IIª-IIae q. 140 a. 2 arg. 2 Praeterea, patientia est virtus maxime necessaria, cum sit custos aliarum virtutum, ut Gregorius dicit. Sed de aliis virtutibus dantur praecepta absolute. Non ergo de patientia fuerunt danda praecepta quae intelligantur solum secundum praeparationem animi, ut Augustinus dicit, in libro Serm. Dom. in monte. Objection 2. Further, patience is a very necessary virtue, since it is the guardian of the other virtues, as Gregory says (Hom. in Evang. xxxv). Now the other virtues are commanded absolutely. Therefore patience should not have been commanded merely, as Augustine says (De Serm. Dom. in Monte i), as to the preparedness of the mind.
IIª-IIae q. 140 a. 2 arg. 3 Praeterea, patientia et perseverantia sunt partes fortitudinis, ut dictum est. Sed de fortitudine non dantur praecepta affirmativa, sed solum negativa, ut supra habitum est. Ergo etiam neque de patientia et perseverantia fuerunt danda praecepta affirmativa, sed solum negativa. Objection 3. Further, patience and perseverance are parts of fortitude, as stated above (128; 136, 4; 137, 2). Now the precepts of fortitude are not affirmative but only negative, as stated above (1, ad 2). Therefore the precepts of patience and perseverance should have been negative and not affirmative.
IIª-IIae q. 140 a. 2 s. c. Sed contrarium habetur ex traditione sacrae Scripturae. The contrary, however, follows from the way in which they are given by Holy Writ.
IIª-IIae q. 140 a. 2 co. Respondeo dicendum quod lex divina perfecte informat hominem de his quae sunt necessaria ad recte vivendum. Indiget autem homo ad recte vivendum non solum virtutibus principalibus, sed etiam virtutibus secundariis et adiunctis. Et ideo in lege divina, sicut dantur convenientia praecepta de actibus virtutum principalium, ita etiam dantur convenientia praecepta de actibus secundariarum virtutum et adiunctarum. I answer that, The Divine Law instructs man perfectly about such things as are necessary for right living. Now in order to live aright man needs not only the principal virtues, but also the secondary and annexed virtues. Wherefore the Divine Law contains precepts not only about the acts of the principal virtues, but also about the acts of the secondary and annexed virtues.
IIª-IIae q. 140 a. 2 ad 1 Ad primum ergo dicendum quod magnificentia et magnanimitas non pertinent ad genus fortitudinis nisi secundum quandam magnitudinis excellentiam quam circa propriam materiam considerant. Ea autem quae pertinent ad excellentiam magis cadunt sub consiliis perfectionis quam sub praeceptis necessitatis. Et ideo de magnificentia et magnanimitate non fuerunt danda praecepta, sed magis consilia. Afflictiones autem et labores praesentis vitae pertinent ad patientiam et perseverantiam non ratione alicuius magnitudinis in eis consideratae, sed ratione ipsius generis. Et ideo de patientia et perseverantia fuerunt danda praecepta. Reply to Objection 1. Magnificence and magnanimity do not belong to the genus of fortitude, except by reason of a certain excellence of greatness which they regard in their respective matters. Now things pertaining to excellence come under the counsels of perfection rather than under precepts of obligation. Wherefore, there was need of counsels, rather than of precepts about magnificence and magnanimity. On the other hand, the hardships and toils of the present life pertain to patience and perseverance, not by reason of any greatness observable in them, but on account of the very nature of those virtues. Hence the need of precepts of patience and perseverance.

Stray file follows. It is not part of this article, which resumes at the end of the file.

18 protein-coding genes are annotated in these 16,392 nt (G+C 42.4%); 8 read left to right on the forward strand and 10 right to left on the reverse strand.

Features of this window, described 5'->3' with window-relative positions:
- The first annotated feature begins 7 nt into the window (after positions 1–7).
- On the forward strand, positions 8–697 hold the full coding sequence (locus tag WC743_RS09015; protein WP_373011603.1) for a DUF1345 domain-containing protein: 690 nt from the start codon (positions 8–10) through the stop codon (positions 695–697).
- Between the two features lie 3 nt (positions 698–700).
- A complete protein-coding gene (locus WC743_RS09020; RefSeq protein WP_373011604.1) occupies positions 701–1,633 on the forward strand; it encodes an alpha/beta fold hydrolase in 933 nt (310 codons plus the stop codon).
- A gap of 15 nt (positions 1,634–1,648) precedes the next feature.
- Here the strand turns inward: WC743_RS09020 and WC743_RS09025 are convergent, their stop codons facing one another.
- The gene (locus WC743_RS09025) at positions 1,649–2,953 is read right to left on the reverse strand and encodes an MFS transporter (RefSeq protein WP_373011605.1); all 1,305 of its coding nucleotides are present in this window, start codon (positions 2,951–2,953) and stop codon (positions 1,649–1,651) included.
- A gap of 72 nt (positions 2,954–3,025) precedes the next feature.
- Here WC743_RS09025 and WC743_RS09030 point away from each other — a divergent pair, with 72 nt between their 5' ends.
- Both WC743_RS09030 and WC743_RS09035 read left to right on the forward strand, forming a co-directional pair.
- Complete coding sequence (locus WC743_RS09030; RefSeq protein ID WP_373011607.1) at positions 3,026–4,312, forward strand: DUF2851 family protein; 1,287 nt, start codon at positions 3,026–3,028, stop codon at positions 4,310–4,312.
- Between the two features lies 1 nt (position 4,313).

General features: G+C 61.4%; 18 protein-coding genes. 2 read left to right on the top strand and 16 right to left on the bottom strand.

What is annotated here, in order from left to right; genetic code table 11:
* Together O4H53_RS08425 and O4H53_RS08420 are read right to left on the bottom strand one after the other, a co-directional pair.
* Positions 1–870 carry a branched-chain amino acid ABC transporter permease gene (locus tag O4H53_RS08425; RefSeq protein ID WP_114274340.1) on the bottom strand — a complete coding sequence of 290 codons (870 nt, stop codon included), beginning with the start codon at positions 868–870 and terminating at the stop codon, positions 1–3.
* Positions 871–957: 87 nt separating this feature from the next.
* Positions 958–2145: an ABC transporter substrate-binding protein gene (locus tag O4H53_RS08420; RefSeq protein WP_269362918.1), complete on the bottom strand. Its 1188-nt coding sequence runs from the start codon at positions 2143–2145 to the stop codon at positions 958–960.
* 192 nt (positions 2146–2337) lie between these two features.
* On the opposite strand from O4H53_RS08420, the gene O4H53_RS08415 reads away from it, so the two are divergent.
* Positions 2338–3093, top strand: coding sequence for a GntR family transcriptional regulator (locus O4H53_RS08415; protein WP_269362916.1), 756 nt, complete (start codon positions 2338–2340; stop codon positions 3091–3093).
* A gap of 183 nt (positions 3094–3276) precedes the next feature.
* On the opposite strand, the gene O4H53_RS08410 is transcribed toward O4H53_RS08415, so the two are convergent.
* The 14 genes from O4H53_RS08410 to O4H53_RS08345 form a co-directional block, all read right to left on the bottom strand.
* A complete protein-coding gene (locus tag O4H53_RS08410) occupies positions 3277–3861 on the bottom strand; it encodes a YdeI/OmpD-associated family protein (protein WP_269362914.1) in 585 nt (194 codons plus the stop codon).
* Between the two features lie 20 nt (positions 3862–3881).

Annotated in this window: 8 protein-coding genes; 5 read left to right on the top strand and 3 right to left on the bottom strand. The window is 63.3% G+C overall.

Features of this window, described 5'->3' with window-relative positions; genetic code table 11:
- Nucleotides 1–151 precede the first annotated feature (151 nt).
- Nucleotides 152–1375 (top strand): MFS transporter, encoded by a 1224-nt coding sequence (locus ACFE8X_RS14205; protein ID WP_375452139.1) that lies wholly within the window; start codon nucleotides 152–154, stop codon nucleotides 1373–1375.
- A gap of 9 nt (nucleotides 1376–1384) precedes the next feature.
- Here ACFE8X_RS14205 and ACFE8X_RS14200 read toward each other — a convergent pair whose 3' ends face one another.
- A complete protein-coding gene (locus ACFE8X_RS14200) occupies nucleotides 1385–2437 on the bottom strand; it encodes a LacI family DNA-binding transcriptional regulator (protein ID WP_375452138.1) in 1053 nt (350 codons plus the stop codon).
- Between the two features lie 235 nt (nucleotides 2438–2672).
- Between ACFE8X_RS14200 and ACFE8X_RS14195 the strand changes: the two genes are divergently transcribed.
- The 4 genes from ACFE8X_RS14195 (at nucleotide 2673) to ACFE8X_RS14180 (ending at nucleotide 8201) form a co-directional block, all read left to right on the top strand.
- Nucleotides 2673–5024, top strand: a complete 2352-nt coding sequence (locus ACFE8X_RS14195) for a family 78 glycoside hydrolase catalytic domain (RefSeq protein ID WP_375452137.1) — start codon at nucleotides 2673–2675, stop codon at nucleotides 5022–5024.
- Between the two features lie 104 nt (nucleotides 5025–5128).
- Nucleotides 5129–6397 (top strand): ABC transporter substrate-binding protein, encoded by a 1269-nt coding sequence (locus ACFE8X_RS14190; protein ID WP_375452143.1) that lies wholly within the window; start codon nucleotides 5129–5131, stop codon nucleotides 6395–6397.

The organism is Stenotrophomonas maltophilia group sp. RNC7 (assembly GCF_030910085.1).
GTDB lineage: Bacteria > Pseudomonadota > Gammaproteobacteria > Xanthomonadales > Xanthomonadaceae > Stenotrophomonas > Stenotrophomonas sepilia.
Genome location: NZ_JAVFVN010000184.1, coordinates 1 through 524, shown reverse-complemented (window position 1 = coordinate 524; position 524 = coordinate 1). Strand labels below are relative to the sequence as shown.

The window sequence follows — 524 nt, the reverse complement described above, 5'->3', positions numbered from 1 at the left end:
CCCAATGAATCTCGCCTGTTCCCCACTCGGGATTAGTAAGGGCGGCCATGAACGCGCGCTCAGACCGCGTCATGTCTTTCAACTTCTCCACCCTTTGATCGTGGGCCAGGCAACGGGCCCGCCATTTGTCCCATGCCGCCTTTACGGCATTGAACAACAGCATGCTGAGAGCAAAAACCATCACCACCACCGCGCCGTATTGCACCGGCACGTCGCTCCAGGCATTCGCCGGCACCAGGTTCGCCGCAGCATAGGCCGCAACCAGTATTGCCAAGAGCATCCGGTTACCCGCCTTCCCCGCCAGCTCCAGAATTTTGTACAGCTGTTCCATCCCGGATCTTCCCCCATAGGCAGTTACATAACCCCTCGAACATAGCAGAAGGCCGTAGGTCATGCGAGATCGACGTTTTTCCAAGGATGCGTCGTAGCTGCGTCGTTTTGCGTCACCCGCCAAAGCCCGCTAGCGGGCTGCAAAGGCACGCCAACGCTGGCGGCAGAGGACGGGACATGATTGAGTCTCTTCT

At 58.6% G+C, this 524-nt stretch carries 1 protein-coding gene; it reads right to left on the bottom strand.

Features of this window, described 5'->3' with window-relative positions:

IIª-IIae q. 140 a. 2 ad 2 Ad secundum dicendum quod, sicut supra dictum est, praecepta affirmativa, etsi semper obligent, non tamen obligant ad semper, sed pro loco et tempore. Et ideo sicut praecepta affirmativa quae de patientia dantur, sunt accipienda secundum praeparationem animi, ut scilicet homo sit paratus ea adimplere cum opus fuerit, ita etiam et praecepta patientiae. Reply to Objection 2. As stated above (Question 3, Article 2), although affirmative precepts are always binding, they are not binding for always, but according to place and time. Wherefore just as the affirmative precepts about the other virtues are to be understood as to the preparedness of the mind, in the sense that man be prepared to fulfil them when necessary, so too are the precepts of patience to be understood in the same way.
IIª-IIae q. 140 a. 2 ad 3 Ad tertium dicendum quod fortitudo, secundum quod distinguitur a patientia et perseverantia, est circa maxima pericula, in quibus cautius est agendum, nec oportet aliquid determinari in particulari quid sit faciendum. Sed patientia et perseverantia sunt circa minores afflictiones et labores. Et ideo magis sine periculo potest in eis determinari quid sit agendum, maxime in universali. Reply to Objection 3. Fortitude, as distinct from patience and perseverance, is about the greatest dangers wherein one must proceed with caution; nor is it necessary to determine what is to be done in particular. On the other hand, patience and perseverance are about minor hardships and toils, wherefore there is less danger in determining, especially in general, what is to be done in such cases.